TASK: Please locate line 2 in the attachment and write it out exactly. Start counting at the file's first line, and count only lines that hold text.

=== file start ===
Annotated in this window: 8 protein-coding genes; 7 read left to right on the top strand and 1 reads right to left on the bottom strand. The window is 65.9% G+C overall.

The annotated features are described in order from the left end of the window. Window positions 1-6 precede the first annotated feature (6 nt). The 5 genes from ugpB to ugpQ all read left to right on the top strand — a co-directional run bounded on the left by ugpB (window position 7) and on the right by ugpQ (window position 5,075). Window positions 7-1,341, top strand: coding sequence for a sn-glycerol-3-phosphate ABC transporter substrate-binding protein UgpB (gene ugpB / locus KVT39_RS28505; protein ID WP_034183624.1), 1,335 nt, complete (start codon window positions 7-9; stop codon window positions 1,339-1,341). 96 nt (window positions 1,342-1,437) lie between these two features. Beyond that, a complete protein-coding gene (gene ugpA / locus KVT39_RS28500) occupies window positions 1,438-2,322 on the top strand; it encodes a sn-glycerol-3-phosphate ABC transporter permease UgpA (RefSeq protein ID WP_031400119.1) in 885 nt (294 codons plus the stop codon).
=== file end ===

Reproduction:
The annotated features are described in order from the left end of the window. Window positions 1-6 precede the first annotated feature (6 nt). The 5 genes from ugpB to ugpQ all read left to right on the top strand — a co-directional run bounded on the left by ugpB (window position 7) and on the right by ugpQ (window position 5,075). Window positions 7-1,341, top strand: coding sequence for a sn-glycerol-3-phosphate ABC transporter substrate-binding protein UgpB (gene ugpB / locus KVT39_RS28505; protein ID WP_034183624.1), 1,335 nt, complete (start codon window positions 7-9; stop codon window positions 1,339-1,341). 96 nt (window positions 1,342-1,437) lie between these two features. Beyond that, a complete protein-coding gene (gene ugpA / locus KVT39_RS28500) occupies window positions 1,438-2,322 on the top strand; it encodes a sn-glycerol-3-phosphate ABC transporter permease UgpA (RefSeq protein ID WP_031400119.1) in 885 nt (294 codons plus the stop codon).